EVERYWHERE PEOPLE MOVE INTO DARKNESS—ALLEYWAYS THAT RUN ARMS BETWEEN THEM
Bruno received a package including a will
keys and instructions on what should be done.
All evidence pointed to the body being his friend.
He hasn’t shown up, said Malachi’s sister
but police were still confirming dental records--
his car found nearby.
Bruno began making calls:
The jazz locals were certain
it was the man best known for documenting
Paul Rutherford, Gold Sparkle, Isotope 217:
those were other people’s bands.
Malachi was fiercely modest--
for at least the last decade he was an empty bottle
with a familiar face.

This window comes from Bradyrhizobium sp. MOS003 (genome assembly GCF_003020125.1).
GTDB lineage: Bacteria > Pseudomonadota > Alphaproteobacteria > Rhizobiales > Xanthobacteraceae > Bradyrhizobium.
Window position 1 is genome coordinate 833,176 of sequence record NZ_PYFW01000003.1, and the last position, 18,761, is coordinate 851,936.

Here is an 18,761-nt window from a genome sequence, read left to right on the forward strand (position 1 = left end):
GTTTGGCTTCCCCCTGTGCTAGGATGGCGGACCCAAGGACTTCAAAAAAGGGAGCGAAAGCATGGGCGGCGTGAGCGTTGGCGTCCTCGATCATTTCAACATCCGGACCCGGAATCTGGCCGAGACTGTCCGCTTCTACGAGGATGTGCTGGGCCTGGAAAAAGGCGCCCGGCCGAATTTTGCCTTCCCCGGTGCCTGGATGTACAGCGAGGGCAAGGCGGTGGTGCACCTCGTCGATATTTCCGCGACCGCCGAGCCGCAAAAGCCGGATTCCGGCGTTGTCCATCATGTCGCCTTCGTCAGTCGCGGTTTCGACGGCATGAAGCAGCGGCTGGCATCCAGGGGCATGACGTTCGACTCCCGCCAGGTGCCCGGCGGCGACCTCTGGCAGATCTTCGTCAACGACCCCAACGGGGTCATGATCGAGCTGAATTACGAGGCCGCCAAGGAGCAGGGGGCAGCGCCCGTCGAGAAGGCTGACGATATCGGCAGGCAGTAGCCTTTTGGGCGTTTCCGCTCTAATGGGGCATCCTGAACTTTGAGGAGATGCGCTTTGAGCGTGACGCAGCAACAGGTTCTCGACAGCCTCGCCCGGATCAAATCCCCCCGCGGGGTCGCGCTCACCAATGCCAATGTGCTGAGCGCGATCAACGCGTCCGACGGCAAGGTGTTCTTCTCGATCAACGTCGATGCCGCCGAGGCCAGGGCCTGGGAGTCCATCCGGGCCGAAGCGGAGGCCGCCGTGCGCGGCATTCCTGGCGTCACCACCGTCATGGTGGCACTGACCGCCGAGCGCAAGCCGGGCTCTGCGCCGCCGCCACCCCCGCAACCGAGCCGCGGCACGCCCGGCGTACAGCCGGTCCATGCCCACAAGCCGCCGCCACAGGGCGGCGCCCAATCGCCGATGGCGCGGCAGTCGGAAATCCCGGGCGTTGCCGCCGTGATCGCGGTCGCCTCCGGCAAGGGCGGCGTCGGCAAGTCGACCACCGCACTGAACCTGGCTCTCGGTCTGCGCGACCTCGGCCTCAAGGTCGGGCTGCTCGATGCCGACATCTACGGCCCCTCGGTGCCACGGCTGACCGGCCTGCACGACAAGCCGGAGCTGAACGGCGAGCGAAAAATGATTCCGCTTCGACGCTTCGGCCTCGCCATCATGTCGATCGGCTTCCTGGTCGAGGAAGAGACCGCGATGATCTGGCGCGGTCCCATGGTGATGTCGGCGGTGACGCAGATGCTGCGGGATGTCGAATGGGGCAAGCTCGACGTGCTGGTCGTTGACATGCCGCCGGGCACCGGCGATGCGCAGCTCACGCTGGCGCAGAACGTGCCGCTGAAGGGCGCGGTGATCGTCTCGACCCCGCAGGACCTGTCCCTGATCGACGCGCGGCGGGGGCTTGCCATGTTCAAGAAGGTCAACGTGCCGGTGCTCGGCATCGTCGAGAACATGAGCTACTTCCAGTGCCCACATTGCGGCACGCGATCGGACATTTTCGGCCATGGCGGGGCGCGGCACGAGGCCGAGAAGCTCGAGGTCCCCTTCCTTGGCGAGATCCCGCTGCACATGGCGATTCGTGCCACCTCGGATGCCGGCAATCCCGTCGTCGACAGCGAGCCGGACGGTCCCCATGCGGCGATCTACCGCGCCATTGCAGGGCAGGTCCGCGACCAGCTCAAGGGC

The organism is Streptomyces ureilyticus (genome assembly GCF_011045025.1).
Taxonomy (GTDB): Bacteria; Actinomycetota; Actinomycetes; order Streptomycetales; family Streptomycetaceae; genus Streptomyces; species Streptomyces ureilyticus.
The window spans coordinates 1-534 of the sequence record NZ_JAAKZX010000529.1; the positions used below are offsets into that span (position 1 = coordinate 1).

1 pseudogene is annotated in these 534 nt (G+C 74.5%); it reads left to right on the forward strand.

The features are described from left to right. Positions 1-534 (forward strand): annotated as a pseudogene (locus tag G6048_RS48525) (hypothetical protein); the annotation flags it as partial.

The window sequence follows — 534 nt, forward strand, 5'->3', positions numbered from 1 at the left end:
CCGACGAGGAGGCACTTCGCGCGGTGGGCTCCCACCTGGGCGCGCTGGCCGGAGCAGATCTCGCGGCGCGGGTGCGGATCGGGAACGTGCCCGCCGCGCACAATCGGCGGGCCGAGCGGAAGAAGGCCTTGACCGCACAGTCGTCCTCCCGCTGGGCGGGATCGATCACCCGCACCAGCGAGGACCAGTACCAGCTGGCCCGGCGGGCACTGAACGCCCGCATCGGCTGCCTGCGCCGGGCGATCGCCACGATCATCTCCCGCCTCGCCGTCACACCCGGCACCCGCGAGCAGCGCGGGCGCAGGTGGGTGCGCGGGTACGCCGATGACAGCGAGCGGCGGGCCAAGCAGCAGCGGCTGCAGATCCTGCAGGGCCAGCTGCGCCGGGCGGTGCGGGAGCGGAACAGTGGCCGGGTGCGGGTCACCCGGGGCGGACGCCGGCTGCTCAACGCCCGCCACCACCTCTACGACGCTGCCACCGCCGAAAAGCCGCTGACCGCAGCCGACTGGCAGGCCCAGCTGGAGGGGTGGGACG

An eyewitness said turning vehicles didn’t stop
to watch a man become voltage on the highway.
The Sun-Times once tried to do a piece
but he declined
saying he wanted to write his own obituary.
In Chicago, Malachi is not a crown or a halo
but a small item of a man who set himself on fire
during rush hour Friday morning.
Jacob Victorine is a performance poet and MFA candidate at Columbia College Chicago, where he teaches undergraduate Writing & Rhetoric. A member of the 2011 Jersey City National Slam Team, his poetry has been featured on IndieFeed: Performance Poetry. His poems appears or are forthcoming in places such as Columbia Poetry Review, The Bakery, PANK and Muzzle Magazine, for which he also writes book reviews.